Janet Olson

Janet Olson

Judge dresses down gallery in dog-theft case

"If you want to watch… come dress like normal people," Judge Ellen Gordon tells attendees clad in T-shirts emblazoned with commentary.

  • Feb. 9, 2012 10:00 a.m.

Today’s court appearance for a White Rock woman facing multiple dog-theft charges was short, but the presiding judge made sure to let opponents of Janet Olson know that disrespect for the legal process won’t be tolerated.

Several attendees seated in the Surrey Provincial Court gallery were wearing white T-shirts with the phrase ‘Stealing pets is not rescue’ on the front and ‘Return our family members now’ on the back.

Judge Ellen Gordon admonished them for their attire.

“For those of you that are in here, the T-shirts don’t help,” Gordon said. “If you want to watch… come dressed like normal people.”

Olson, founder of A Better Life Dog Rescue, was one of two women arrested in November in connection with what police described as “an elaborate dog-theft investigation” into allegations a rescue group was stealing dogs from backyards across the Lower Mainland.

At the time, police said investigators observed Olson and co-accused Louise Reid enter a Coquitlam backyard and walk away with a bulldog named Samson. Olson – who has acknowledged she took Samson – was also charged with theft and fraud in connection with the alleged theft of a Jack Russell terrier in Surrey on April 13, 2011.

Last month, following a flood of tips to police, several more charges were sworn against Olson, in connection with incidents between Nov. 14, 2009, and Dec. 21, 2011 in White Rock, Surrey, Richmond and Abbotsford. A Richmond woman, Michaela Schnittker, was also announced as facing charges.

Prior to her appearance Thursday morning, Olson told Peace Arch News she only learned Tuesday of the new charges against her. While she had read about them in the news prior to that, Olson said she believes “very little” of what she sees in the newspaper.

Asked to elaborate, Olson said she’d read accusations that her organization took dogs for profit. She said she spends $50,000 a year of her own money paying vets and covering ABLDR expenses.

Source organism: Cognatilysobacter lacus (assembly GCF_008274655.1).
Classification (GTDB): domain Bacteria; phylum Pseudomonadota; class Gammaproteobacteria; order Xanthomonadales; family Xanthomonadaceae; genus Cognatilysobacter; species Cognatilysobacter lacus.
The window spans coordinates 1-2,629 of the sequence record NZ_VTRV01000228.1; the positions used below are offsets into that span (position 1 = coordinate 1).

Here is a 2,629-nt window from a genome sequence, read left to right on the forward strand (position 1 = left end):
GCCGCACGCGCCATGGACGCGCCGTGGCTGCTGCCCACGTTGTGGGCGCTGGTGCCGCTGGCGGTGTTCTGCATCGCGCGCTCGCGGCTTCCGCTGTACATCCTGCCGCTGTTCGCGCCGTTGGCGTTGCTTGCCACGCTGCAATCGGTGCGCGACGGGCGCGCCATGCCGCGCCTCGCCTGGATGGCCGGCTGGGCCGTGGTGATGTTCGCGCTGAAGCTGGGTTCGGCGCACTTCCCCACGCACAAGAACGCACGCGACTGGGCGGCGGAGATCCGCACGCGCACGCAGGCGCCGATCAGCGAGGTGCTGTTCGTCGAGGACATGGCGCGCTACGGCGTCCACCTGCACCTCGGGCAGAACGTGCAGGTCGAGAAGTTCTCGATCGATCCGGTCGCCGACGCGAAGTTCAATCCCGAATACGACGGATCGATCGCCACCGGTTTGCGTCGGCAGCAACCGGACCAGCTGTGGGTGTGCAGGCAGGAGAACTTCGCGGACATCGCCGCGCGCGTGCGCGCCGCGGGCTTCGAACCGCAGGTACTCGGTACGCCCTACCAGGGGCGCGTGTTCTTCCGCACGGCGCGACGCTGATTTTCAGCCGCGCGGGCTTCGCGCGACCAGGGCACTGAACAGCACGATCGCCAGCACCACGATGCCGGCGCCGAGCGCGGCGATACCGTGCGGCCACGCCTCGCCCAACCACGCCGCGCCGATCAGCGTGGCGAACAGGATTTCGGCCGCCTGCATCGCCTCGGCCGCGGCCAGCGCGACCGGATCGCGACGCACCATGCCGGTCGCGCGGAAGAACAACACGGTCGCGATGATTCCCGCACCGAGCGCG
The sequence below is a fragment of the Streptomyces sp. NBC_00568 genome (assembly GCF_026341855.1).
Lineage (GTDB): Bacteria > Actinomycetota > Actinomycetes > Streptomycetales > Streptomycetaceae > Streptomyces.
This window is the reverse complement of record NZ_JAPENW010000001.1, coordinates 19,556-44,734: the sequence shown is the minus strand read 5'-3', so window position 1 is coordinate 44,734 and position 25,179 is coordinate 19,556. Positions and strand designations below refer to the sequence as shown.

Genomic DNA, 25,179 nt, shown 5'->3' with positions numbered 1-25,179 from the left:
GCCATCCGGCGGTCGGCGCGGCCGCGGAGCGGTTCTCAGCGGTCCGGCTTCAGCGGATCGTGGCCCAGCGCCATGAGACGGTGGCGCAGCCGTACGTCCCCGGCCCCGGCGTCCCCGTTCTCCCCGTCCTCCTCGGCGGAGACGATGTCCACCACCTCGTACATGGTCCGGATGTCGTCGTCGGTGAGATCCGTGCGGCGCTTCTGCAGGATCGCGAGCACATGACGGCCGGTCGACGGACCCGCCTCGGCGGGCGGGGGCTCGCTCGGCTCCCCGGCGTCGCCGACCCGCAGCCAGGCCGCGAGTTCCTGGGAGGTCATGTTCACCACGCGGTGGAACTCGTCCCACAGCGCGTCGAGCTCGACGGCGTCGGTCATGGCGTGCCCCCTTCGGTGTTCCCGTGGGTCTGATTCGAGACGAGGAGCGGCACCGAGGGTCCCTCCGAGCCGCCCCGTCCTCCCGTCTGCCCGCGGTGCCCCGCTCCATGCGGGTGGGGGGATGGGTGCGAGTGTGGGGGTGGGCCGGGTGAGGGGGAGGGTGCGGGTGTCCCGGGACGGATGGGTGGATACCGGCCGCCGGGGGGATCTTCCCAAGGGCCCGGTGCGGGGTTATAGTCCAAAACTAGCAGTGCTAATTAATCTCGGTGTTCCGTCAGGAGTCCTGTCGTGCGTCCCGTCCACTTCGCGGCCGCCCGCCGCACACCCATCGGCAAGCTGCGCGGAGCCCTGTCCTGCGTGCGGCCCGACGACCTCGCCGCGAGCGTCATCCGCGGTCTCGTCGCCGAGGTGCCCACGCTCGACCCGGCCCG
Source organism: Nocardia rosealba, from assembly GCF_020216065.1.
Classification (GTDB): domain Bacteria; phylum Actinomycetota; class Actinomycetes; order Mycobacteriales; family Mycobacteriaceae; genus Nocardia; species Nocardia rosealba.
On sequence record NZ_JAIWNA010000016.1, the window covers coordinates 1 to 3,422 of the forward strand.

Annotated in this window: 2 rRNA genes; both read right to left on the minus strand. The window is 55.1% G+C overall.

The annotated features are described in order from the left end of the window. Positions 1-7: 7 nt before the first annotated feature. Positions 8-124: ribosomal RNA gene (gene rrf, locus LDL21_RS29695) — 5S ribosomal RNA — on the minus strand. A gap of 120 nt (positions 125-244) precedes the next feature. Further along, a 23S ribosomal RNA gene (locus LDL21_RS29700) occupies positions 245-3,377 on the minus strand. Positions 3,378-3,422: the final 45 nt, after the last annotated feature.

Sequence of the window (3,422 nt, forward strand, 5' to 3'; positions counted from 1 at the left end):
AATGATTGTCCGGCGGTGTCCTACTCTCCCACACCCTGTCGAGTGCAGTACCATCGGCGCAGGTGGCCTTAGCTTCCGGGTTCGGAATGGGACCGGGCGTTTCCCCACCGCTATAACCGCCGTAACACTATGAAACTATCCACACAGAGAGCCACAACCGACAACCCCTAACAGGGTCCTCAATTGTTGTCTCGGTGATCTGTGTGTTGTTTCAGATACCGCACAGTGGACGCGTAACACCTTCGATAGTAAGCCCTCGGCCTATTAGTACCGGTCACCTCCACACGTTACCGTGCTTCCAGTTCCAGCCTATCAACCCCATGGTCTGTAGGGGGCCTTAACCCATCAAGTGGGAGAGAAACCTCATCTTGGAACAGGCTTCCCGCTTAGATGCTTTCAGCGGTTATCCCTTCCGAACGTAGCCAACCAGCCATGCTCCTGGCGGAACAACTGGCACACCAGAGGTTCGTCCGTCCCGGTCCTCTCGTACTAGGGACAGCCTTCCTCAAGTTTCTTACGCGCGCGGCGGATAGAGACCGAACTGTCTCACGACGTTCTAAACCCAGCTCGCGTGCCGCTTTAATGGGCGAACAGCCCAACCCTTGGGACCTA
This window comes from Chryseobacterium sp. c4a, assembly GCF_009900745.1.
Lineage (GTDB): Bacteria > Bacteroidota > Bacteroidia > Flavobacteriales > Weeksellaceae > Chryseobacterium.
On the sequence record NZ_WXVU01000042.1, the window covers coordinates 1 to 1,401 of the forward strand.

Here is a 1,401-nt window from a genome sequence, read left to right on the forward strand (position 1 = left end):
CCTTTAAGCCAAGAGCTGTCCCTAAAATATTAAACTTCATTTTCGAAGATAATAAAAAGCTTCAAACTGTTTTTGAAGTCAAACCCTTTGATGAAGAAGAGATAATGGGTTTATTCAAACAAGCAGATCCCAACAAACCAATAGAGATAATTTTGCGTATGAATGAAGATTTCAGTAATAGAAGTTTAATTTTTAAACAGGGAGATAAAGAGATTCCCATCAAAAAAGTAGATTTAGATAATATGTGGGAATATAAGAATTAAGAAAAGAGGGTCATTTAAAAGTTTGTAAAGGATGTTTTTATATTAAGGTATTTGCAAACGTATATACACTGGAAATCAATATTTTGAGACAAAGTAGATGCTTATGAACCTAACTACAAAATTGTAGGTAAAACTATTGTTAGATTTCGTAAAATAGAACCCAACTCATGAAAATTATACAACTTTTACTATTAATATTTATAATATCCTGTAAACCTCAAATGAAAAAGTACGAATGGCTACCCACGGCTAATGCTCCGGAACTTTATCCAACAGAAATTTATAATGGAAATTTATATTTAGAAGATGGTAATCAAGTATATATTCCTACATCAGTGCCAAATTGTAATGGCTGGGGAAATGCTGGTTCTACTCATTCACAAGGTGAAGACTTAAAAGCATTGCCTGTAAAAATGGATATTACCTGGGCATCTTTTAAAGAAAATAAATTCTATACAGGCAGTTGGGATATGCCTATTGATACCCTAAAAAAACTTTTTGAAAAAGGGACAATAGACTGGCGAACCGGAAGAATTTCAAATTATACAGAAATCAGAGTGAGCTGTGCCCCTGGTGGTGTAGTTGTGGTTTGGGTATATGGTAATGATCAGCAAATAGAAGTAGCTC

Olson said she has “no idea” what dogs the most recent charges refer to, and that she is still waiting for disclosure of the evidence against her.

Regarding an alleged theft on Jan. 3, 2011 in White Rock, Olson said the incident “doesn’t ring a bell.”

“I’ve never seen a chained dog in White Rock.”

Samson was the last dog taken, she said.

In court, defence lawyer Craig Sicotte asked the judge for the opportunity to argue for some of Olson’s bail conditions to be relaxed, in order to facilitate efforts to prepare her defence on charges she breached her bail conditions. He cited Olson’s ban from using computers as a hindrance in the process.

The judge described the conditions’ restrictive nature as creating a custody-like situation for Olson. She suggested two days be set aside for the trial on the breach charges alone, and that Sicotte return to court with Olson prior to that to deal with the bail conditions matter.

Afterward, Sicotte told PAN that Olson’s conditions are disproportionately restrictive considering the charges against her.

“She can’t email me – how about that?” he said.

Supporters and opponents of Olson both expressed frustration outside court. One supporter, a woman from South Surrey who identified herself only as Manon, said she believes both sides are trying to help dogs, but that the issue has been brought to a personal level at which Olson is being presumed guilty.

“They’re doing the same thing. Some people call it stealing and some call it rescue,” she said. “The ones that are trustworthy rescue dogs.”

Opponent Megan Ferris, also from South Surrey, agreed the issue is partly personal. At the same time, “it’s hurt the rescue community as a whole,” she said.

Police have said more charges are anticipated. Sicotte noted another name is expected to be added to the list Feb. 21, the same date that Olson, Reid and Schnittker are due back in court.